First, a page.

ning Monday, June 18. 'he session
will close Friday, Aug. 1. This is a
change from original dates set.
Students interested in going to
Mexico this summer please meet in
Rm. 302 Romance Languages Build-
ing this afternoon at B p.m. CWT.
An informed person, who has been
in Mexico, will answer all your ques-
tions. This is a service rendered by
La Sociedad Hispanica to all those
interested.
American Red Cross, Detroit: Miss
Gorman, Home Service, will be in
our office Thursday, May 24, to
interview all senior girls with majors
in Sociology, Social Work, and Psy-
chology. Those who are interested
should call the Bureau of Appoint-
ments, University Ext. 371, for ap-
pointment.
American Red Cross: Columbus,
O., Home Service are interested in
June graduates for case work aide.
Further information can be obtained
at the Bureau of Appointments, 201
Mason Hall.
State of Michigan Civil Service an-
nouncements for the following have
been received in our office. Biophysi-
cist III, $280 to $340, Blind Place-
ment Worker I, $180 to $220, and
Light Highway Equipment Operator
B, $.75 to $1.05 and hour. For fur-
ther information stop in at 201
Mason Hall, Bureau of Appoint-
ments.
City of Detroit Civil Service an-
nouncements for Technical Aid
(Male & Female) (Business Admin-
istration, General, and Medical Sci-
ence), $37.54 to $20.07 for 40-hour
week, and $28.81 to $52.13 for 48-
hour week, and Jr. Engineering Aid
(Male & Female), $42.53 to $45.26
for 40-hour week, and $55.31 to
$58.88 for 48-hour week, have been
received in our office. Further in-
formation can be obtained at the
Bureau of Appointments, 201 Mason
Hall.

amination, and he may grant per-
mission to those who for sufficient
reason might wish to be present.
Concerts
Student Recital: Helen Elizabeth
Ashley, pianist, will present a recital
in partial fulfillment of the require-
ments for the degree of Bachelor of
Music at 7:30 CWT, this evening, in
Lydia Mendessohn Theater. Her
program will include compositions by
Bach, Beethoven, Schumann, and
Triggs, and will be open to the gen-
eral public. Miss Ashley is a student
of Joseph Brinkman.
Student Recital: Ruth Wolkowsky,
pianist, will be heard in a program
of compositions by Bach, Schubert,
Milhaud, and Brahms, at 7:30 p.m,
CWT, Thursday, May 24, in Lydia
Mendelssohn Theater. She is a pupil
of Joseph Brinkman and presents the
recital in partial fulfillment of the
requirements for the degree of Bach-
elor of Music. The public is cordially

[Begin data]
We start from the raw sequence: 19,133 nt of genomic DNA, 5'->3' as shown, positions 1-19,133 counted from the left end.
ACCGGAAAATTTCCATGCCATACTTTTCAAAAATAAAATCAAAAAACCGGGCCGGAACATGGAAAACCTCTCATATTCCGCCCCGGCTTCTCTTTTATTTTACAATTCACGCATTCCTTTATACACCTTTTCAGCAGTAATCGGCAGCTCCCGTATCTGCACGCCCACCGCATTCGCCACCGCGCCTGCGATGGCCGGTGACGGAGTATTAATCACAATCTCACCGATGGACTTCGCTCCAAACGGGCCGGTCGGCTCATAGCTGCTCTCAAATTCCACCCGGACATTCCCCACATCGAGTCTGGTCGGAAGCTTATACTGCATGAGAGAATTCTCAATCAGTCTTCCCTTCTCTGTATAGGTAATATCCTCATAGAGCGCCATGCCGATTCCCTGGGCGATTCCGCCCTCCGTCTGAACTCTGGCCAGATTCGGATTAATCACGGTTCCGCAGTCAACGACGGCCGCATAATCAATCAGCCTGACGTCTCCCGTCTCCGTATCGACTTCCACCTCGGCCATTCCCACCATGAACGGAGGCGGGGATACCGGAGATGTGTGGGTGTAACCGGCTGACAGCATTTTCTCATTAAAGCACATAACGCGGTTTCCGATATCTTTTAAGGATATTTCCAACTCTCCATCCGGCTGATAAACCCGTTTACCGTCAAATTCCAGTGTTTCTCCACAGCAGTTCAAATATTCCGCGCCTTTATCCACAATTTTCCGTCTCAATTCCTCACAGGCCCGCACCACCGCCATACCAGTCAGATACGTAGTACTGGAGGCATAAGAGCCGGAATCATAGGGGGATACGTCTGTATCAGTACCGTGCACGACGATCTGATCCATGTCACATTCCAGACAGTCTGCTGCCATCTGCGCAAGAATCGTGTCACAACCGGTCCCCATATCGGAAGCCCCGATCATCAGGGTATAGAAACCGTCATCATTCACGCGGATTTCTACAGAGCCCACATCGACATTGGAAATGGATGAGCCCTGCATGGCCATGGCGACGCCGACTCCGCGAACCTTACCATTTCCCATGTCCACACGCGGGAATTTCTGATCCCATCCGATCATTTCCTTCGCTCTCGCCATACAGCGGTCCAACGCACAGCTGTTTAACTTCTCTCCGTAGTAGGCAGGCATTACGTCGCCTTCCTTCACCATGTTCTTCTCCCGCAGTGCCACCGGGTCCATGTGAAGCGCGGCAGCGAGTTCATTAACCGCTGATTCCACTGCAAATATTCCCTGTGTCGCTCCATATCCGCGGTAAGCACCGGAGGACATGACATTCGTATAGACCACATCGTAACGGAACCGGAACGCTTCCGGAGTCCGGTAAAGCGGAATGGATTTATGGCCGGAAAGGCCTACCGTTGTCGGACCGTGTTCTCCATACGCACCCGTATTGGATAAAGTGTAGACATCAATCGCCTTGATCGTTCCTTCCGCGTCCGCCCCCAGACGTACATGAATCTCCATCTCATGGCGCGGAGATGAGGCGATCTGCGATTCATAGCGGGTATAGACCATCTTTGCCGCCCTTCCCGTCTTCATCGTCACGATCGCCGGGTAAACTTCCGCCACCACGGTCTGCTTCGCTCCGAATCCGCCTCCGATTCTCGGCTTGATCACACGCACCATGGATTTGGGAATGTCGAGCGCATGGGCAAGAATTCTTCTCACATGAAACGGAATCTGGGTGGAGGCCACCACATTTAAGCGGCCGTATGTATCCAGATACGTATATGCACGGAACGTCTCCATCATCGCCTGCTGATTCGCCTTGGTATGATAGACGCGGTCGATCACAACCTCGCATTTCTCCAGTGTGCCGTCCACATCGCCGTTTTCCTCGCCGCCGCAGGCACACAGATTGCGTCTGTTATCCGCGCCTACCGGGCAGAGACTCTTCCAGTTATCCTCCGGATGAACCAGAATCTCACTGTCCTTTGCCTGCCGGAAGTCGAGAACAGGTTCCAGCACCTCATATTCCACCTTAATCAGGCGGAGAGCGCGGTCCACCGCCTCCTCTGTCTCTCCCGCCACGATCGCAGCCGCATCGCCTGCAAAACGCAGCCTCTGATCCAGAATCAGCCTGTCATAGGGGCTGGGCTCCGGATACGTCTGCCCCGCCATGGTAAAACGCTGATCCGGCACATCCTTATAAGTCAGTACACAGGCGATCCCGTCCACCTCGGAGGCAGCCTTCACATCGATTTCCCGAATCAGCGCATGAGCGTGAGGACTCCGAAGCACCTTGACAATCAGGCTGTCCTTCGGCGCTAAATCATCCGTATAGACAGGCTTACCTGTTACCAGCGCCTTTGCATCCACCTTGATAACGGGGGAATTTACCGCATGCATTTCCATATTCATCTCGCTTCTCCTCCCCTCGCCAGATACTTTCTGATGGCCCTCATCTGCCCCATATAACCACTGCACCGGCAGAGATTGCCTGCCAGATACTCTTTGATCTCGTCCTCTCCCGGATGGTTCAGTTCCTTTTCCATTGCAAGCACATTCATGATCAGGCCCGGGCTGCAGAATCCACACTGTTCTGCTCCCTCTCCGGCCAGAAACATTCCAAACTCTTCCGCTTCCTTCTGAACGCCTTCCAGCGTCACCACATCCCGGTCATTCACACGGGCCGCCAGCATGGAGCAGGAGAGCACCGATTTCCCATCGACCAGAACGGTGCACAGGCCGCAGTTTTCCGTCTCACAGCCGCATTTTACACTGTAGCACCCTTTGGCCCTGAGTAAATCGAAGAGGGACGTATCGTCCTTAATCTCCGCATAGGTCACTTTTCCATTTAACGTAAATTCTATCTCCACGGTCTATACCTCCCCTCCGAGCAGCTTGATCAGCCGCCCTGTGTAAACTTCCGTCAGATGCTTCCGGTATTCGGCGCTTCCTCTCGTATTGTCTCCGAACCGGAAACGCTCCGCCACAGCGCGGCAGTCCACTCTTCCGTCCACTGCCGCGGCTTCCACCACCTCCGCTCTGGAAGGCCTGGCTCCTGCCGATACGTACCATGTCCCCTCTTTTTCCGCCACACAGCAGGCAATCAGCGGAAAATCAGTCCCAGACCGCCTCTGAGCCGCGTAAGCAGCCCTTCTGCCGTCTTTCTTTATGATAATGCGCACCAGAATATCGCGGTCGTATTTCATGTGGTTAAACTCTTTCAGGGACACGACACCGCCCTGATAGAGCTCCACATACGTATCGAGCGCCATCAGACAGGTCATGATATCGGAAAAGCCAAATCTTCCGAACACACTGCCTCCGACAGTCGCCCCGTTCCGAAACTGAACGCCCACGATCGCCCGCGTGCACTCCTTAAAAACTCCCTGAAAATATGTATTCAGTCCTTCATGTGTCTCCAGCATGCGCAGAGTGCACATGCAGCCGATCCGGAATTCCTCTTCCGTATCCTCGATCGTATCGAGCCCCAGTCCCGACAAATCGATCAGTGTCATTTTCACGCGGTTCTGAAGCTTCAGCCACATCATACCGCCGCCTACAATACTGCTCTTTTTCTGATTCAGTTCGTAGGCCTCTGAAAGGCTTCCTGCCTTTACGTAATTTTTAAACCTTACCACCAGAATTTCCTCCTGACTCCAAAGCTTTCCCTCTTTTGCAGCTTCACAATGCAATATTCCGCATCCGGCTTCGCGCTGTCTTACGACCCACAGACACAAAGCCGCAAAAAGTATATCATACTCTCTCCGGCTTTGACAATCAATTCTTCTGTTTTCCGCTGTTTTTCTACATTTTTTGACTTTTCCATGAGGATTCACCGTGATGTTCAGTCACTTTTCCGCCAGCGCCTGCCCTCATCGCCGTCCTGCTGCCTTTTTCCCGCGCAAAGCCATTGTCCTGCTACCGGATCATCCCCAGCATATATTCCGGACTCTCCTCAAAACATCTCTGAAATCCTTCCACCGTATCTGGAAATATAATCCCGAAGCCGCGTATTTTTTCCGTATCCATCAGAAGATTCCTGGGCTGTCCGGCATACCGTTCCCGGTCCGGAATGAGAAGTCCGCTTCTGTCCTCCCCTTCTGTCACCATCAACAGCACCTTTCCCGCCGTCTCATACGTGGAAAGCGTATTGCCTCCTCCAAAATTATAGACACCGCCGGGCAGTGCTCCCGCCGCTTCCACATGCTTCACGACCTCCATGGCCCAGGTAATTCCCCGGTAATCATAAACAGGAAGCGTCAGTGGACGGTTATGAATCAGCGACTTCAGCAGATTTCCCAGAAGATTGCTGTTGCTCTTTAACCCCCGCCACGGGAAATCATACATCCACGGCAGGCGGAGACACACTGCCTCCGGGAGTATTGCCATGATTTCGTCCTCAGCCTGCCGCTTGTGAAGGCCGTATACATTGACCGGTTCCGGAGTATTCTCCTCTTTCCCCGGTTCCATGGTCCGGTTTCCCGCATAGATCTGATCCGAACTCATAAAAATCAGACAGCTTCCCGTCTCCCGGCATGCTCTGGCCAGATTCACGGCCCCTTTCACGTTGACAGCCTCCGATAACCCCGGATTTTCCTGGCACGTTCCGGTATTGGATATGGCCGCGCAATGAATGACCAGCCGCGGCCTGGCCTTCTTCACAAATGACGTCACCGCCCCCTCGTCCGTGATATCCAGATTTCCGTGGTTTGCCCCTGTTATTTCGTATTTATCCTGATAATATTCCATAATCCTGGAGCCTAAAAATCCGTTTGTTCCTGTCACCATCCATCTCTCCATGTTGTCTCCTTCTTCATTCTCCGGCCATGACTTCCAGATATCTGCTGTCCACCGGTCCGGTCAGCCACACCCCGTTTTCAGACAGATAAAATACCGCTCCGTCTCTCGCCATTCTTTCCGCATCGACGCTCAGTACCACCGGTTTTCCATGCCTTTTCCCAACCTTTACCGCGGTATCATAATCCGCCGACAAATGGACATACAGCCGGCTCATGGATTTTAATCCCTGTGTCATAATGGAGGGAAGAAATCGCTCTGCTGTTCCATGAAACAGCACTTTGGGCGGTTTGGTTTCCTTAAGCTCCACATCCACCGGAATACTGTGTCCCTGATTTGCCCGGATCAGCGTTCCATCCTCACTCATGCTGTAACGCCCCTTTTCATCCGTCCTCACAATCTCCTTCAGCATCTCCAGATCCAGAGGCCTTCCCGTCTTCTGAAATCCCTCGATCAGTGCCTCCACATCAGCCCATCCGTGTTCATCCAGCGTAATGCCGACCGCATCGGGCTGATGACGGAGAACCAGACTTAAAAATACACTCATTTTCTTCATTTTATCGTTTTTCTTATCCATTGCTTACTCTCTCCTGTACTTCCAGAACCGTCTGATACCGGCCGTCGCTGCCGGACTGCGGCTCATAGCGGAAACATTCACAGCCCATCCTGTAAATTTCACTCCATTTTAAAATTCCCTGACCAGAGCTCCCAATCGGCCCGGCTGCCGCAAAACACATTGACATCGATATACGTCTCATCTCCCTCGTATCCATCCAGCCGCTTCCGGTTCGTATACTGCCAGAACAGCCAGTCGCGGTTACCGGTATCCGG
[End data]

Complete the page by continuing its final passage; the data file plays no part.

invited.
Exhibitions
Sixteenth Annual Exhibition of
Sculpture of the Institute of Fine
Arts: In the Concourse of the Michi-
gan League Building. Display will be
on view daily until Commencement.
Twenty-Second Annual Exhibition
by the Artists of Ann Arbor and
vicinity: In the Mezzanine Exhibition
Rooms of the Rackham Building
daily, except Sunday, 2 to 5 and 7
to 10 p.m. The public is cordially
invited.
"Krishna Dancing with the Milk-
maids" an original Raput' brush
drawing with studies of the hands in
crayon. Also examples of Indian fab-
rics. Auspices, the Institute of Fine
Arts, through May 26; Monday-Fri-
day, 1-4; Saturday, 9-11, CWT. Al-
umni Memorial Hall, Rm. B.
Events Today
Polonia Club: There will be a meet-
ing tonight in the International Cen-
ter at 5:30 (CWT).
All students interested in Polish
culture are welcome.
Alpha Phi Omega Service Frater-
nity will meet at the Michigan Union
tonight at 6:30 CWT. This will be a
very important meeting and all
members and pledges are asked to
attend if at all possible. Final plans
for the closing activities of the term
will be made and it is important that
every member and pledge be present
to insure a successful project.
The Cercle Francais will hold its
last meeting tonight from 7 to 10
p.m. (CWT) in the Assembly Room
of the Rackham Building to honor
the Bureau of the Cercle, the cast
of the French play and all who help-
ed in the production of "Ces Dames
aux Chapeaux Verts". French music,
group singing, dancing and refresh-
ments.. All members are urged to
attend. Coeds should ask for late
permission.
The Merchant of Venice will be
reviewed by the students in Speech
163, promptly at 7 CWT this evening
in Rm. 4203 Angell Hall. The plat-
form acting and narrative-recital
method will be used. Persons inter-
ested are cordially invited to this
program.
The Folk Dancers invite the stu-
dents, faculty and their friends to a
special meeting tonight, 7:15-10:15
at the TUnitarian Churh at th e r.

BARNABY

By Crockett Johnson